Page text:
Tech Firms to Face Class Action Over Flight Fees

     (CN) — Travelers on nine major airlines can sue tech firms they say charged billions in inflated fees annually to give travel agents flight schedules and prices, a federal judge ruled.
     Consumers filed a class action in Southern New York Federal Court in June 2015 on behalf of those who have bought plane tickets from nine major carriers in the past 10 years.
     The defendants are global distribution systems, or GDSs — technology providers through which airlines provide fare and schedule information to travel agents.
     They include Amadeus IT Group S.A., Amadeus North America Inc., Amadeus Americas Inc., Sabre Corp., Sabre Holdings Corp., Sabre GLBL Inc., Sabre Travel International Limited, Travelport Worldwide Limited and Travelport LP.
     Airlines must pay these firms a fee each time a consumer books a flight segment from a travel agent using such a system, according to the consumers’ complaint.
     Those fees add up to about $2.4 billion a year, the consumers say.
     Concerned in 2006 about airlines’ content and service concessions to favor low cost, new market entrants, the GDSs allegedly conspired to stifle the growing competition.
     Sabre and Amadeus promised to supply each other with any content that airlines provided to only one of them, while all the defendants demanded “substantively identical terms on a take-it-or-leave-it basis” during their 2006 contract negotiations, according to the complaint.
     The terms — an “abrupt and radical departure” from the past — barred airlines from offering different content or lower prices through other distribution channels, the consumers say.
     The GDSs allegedly kept pursuing their collusive strategy in 2009, 2010 and 2011.
     They charged inflated fees, which in turn raised fares for all travelers, the consumers say. Plus, the defendants gave kickbacks to corporate travel agencies, the complaint states.
     The class-action lawsuit asserts violations of various federal and state antitrust and state consumer protection laws, including the Sherman Act.
     The defendants moved to dismiss for lack of standing, preemption, and untimeliness.
     But U.S. District Judge Katherine Polk Failla partially denied the motion Wednesday.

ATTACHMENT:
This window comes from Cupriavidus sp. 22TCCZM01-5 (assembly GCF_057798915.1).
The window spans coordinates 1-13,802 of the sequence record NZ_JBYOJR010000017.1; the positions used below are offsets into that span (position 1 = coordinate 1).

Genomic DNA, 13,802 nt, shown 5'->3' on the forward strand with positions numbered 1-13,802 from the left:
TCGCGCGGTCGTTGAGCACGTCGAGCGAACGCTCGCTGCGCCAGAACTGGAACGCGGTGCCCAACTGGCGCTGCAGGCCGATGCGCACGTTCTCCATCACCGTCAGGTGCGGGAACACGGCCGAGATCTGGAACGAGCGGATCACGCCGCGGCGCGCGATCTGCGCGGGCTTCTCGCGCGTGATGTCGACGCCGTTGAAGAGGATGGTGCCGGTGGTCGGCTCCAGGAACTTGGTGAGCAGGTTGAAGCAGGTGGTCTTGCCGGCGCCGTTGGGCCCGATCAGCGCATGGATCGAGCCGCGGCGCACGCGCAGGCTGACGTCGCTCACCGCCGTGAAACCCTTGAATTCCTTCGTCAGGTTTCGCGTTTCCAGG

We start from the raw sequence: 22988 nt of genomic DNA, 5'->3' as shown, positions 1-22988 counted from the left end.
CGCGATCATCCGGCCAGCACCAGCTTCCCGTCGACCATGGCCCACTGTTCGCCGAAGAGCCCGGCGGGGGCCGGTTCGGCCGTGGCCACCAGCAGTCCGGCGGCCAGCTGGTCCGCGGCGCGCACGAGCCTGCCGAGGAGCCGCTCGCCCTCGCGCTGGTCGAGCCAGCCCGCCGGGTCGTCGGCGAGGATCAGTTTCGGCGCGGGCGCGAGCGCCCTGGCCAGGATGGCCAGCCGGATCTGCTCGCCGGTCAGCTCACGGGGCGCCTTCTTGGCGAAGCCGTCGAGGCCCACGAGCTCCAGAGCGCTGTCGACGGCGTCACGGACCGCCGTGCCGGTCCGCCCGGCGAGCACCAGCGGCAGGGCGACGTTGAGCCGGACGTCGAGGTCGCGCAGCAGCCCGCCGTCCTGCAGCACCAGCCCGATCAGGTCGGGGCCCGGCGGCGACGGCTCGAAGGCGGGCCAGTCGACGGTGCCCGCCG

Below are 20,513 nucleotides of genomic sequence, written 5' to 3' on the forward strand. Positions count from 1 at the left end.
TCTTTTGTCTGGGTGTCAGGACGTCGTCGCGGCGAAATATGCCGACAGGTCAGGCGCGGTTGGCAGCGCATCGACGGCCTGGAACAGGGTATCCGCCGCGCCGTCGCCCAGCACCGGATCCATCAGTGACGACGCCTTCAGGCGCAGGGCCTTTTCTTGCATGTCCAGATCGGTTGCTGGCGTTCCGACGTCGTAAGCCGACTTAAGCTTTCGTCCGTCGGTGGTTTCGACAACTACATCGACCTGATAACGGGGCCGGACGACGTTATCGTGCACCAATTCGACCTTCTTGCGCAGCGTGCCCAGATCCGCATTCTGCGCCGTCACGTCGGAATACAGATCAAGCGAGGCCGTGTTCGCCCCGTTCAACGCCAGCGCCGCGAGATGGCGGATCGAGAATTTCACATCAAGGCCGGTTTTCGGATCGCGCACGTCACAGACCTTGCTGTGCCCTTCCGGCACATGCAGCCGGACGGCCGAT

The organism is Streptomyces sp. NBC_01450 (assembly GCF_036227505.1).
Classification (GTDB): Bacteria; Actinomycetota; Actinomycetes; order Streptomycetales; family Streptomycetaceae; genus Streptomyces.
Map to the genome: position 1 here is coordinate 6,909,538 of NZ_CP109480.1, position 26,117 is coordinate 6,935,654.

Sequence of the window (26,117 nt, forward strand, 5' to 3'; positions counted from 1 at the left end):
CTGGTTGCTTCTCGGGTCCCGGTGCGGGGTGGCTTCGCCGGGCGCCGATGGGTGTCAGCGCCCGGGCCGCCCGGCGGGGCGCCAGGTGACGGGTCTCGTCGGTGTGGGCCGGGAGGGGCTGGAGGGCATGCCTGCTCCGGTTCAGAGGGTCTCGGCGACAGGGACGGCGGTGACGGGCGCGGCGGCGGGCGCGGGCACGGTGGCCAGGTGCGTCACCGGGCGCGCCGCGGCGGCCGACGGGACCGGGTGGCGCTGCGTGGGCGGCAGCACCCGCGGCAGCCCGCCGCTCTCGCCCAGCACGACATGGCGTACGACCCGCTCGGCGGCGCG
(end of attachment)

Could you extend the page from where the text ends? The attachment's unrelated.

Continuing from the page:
The judge upheld the federal antitrust claim, finding that the consumers alleged a direct path to their own harm from the defendants’ anticompetitive behavior.
     “Notably, while the alleged violations caused harm to the airlines by restricting their bargaining power with GDSs, the contractual restraint preventing airlines from offering lower fares through alternate platforms would seem to most directly harm consumers: Airlines themselves pay nothing to any GDS when they offer an airfare directly from their own website, but consumers nevertheless allegedly pay more for that fare,” Failla wrote. (Emphasis in original.)
     The judge added, “As defendants highlight, the majority of the plaintiffs in the instant case are precisely those sort of direct-from-the-airline purchasers, who were forced to pay GDS fees on their tickets even though the airline did not pay GDS fees for those particular tickets.”
     The consumers have standing to bring their federal injunctive claim, even though “there might perhaps be other motivated parties,” the ruling states.
     But the judge rejected the state-law claims, finding that although the airlines no longer own the defendants, the state-law claims are necessarily “related to” ticket prices and services, so they are preempted by the Airline Deregulation Act of 1978.
     In dismissing the state-law claims, Failla dismissed all of the consumers’ claims for damages. Their federal antitrust claim is for injunctive relief only.
     The consumers’ lead attorneys, James Anderson, Vincent Esades, Ian McFarland, and Renae Steiner with Heins Mills & Olson in Minneapolis, did not return a request for comment Wednesday.
     One of Amadeus’ attorneys, M. Roy Goldberg with Steptoe & Johnson in Washington, D.C., said he will provide a press release once issued.
     A conference to discuss next steps in the case is slated for July 26, according to the ruling.

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